Book Review: The Diabolic by S.J. Kincaid

I heard a lot about The Diabolic when I was at YALC. Pins with the butterfly on them were being handed out left and right, and who can blame them? The cover of this book is amazing. So I was intrigued when the opportunity for a review copy came up, and I jumped on it. The book ended up reflecting the cover pretty well though; half one thing, half the other and not quite either.

The Diabolic by S.J. Kincaid

A Diabolic is ruthless. A Diabolic is powerful. A Diabolic has a single task: Kill in order to protect the person you’ve been created for.

Nemesis is a Diabolic, a humanoid teenager created to protect a galactic senator’s daughter, Sidonia. The two have grown up side by side, but are in no way sisters. Nemesis is expected to give her life for Sidonia, and she would do so gladly. She would also take as many lives as necessary to keep Sidonia safe.

When the power-mad Emperor learns Sidonia’s father is participating in a rebellion, he summons Sidonia to the Galactic court. She is to serve as a hostage. Now, there is only one way for Nemesis to protect Sidonia. She must become her. Nemesis travels to the court disguised as Sidonia—a killing machine masquerading in a world of corrupt politicians and two-faced senators’ children. It’s a nest of vipers with threats on every side, but Nemesis must keep her true abilities a secret or risk everything.

As the Empire begins to fracture and rebellion looms closer, Nemesis learns there is something more to her than just deadly force. She finds a humanity truer than what she encounters from most humans. Amidst all the danger, action, and intrigue, her humanity just might be the thing that saves her life—and the empire.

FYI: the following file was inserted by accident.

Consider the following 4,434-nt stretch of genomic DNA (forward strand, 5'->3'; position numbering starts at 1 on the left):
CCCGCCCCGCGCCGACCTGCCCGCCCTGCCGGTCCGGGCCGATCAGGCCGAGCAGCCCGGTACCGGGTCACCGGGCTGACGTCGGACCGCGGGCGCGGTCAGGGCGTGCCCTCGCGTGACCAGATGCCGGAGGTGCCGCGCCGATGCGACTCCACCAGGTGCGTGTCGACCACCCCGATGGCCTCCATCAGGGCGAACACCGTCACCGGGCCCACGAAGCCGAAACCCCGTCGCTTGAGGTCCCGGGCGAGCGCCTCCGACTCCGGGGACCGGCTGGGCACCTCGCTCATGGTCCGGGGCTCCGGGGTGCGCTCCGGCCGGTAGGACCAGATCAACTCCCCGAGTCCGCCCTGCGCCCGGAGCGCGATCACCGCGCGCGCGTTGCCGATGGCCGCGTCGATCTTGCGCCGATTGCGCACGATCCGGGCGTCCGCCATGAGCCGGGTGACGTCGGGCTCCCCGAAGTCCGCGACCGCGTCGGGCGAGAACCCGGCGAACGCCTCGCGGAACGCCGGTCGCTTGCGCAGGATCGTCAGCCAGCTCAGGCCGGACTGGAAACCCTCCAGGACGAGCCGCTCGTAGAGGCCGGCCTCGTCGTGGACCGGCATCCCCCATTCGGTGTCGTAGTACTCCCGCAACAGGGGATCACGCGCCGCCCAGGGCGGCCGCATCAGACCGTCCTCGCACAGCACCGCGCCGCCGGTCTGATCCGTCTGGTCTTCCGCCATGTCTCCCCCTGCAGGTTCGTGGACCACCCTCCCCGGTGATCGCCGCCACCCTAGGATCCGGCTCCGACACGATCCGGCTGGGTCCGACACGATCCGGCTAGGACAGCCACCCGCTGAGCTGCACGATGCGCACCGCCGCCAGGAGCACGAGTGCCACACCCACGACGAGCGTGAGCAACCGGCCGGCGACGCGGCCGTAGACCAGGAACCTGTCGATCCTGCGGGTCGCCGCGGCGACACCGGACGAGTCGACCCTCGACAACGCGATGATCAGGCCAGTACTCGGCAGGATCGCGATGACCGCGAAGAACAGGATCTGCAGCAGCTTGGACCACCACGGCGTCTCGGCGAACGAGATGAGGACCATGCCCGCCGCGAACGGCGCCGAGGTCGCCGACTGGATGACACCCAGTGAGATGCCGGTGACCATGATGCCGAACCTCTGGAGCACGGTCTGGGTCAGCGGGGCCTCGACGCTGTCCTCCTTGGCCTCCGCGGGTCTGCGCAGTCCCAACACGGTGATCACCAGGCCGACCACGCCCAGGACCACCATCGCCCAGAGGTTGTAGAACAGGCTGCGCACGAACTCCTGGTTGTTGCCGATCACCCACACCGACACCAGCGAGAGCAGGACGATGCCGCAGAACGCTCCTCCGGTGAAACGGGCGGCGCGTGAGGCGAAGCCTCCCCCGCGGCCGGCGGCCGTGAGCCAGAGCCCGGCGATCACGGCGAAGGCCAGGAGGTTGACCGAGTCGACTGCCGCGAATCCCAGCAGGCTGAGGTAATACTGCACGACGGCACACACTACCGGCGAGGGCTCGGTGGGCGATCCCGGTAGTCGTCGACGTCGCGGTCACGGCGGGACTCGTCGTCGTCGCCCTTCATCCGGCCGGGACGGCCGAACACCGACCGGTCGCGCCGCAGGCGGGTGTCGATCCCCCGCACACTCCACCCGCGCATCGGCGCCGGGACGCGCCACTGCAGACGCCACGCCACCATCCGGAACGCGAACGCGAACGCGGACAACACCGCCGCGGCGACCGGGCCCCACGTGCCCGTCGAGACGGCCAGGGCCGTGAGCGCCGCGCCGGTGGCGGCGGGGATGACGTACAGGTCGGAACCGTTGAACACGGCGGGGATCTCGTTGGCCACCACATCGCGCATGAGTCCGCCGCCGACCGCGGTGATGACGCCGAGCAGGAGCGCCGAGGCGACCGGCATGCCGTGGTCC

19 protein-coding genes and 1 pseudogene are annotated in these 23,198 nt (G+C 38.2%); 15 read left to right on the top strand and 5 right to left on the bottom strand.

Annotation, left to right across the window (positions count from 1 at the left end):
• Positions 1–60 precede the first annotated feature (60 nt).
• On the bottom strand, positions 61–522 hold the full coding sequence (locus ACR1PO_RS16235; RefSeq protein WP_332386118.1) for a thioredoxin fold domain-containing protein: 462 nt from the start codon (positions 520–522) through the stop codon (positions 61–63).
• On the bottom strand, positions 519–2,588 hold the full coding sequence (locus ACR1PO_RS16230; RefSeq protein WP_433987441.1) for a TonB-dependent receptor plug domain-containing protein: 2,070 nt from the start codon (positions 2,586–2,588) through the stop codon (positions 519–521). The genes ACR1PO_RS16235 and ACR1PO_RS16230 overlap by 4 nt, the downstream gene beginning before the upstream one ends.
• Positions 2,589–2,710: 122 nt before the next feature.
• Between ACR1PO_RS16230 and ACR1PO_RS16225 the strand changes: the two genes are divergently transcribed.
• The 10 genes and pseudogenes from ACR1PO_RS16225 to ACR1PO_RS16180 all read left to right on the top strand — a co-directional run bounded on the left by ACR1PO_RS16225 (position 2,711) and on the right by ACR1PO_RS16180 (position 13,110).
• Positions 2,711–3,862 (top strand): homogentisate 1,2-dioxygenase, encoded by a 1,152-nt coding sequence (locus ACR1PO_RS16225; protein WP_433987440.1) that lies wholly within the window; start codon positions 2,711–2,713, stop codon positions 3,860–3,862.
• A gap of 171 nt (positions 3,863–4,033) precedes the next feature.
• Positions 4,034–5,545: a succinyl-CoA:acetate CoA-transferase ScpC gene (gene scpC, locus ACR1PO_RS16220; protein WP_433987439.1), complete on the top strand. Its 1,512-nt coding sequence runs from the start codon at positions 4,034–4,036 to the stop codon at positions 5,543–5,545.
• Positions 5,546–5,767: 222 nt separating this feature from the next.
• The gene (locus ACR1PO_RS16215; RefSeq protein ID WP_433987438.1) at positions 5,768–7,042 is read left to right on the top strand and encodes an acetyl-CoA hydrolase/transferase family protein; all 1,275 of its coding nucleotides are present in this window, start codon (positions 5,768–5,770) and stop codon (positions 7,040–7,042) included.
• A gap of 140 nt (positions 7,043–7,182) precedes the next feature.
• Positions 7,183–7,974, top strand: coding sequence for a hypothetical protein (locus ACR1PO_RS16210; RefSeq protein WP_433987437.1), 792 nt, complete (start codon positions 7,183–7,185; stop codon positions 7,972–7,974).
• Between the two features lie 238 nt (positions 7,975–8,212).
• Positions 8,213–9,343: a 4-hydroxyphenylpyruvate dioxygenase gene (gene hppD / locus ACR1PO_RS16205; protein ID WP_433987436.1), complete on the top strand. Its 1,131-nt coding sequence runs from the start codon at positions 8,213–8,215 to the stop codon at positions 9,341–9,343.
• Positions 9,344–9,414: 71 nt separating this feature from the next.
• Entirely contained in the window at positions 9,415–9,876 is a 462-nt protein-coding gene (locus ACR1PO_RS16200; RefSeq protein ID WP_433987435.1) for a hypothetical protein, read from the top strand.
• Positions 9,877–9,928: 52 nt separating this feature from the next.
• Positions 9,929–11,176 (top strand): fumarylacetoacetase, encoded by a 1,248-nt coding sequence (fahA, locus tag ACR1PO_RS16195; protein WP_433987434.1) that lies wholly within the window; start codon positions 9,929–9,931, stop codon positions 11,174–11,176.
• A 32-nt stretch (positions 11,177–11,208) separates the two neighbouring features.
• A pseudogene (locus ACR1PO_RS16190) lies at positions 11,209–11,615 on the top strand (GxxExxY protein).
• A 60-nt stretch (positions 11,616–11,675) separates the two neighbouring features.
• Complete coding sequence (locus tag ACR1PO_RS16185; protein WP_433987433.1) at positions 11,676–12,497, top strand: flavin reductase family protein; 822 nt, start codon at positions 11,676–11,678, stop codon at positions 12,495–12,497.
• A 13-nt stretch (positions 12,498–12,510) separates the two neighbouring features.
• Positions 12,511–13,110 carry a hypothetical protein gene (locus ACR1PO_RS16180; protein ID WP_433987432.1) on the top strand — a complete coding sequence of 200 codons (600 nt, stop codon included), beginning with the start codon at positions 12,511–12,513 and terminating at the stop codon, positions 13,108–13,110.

The concept of Diabolics was awesome. I’m a big fan of genetic engineering stories and the idea of these humanoid people who only bond with the one person they’re supposed to protect… Interesting! I wanted to know more; the history, the pricing, the way they’re made, everything. Unfortunately because the world needed explaining too, with new hierarchies and religion and being out in the galaxy, there just wasn’t the time to get the detail in. Set in a Sci-fi universe, trying to work with a medieval political system, it’s too far from our contemporary world to not need more detail.

With this book, the story and action was everything. Which sounds like most books, but The Diabolic was the novel equivalent of those Transporter movies. There’s backstory, but it’s to move the action along rather than add any kind of commentary. I’m not saying that’s a bad thing. We all need these kinds of books in our bookish diet. Like chocolate. But if I read nothing but them, I’d stop reading.

Lastly, the romance. Eesh. There was a short minute where I thought the author was going to do some badass ladies loving ladies but my hope was cut short like 90% of the characters lives. The endgame is predictable, although I do like a slow-burn.

The problem in the end was the length. You’re looking at 400 pages, but double spaced and with margins the size of Texas, there wasn’t enough time to delve deep. On the other hand, if you want fast action and slow-burn romance and maybe you’re just looking to get through a fun story; this might be for you!

“Did I injure you in the least?”
“My knuckles ache from punching you.”

If you’re interested in The Diabolic, you can get it here!

What do you think? Does The Diabolic appeal?

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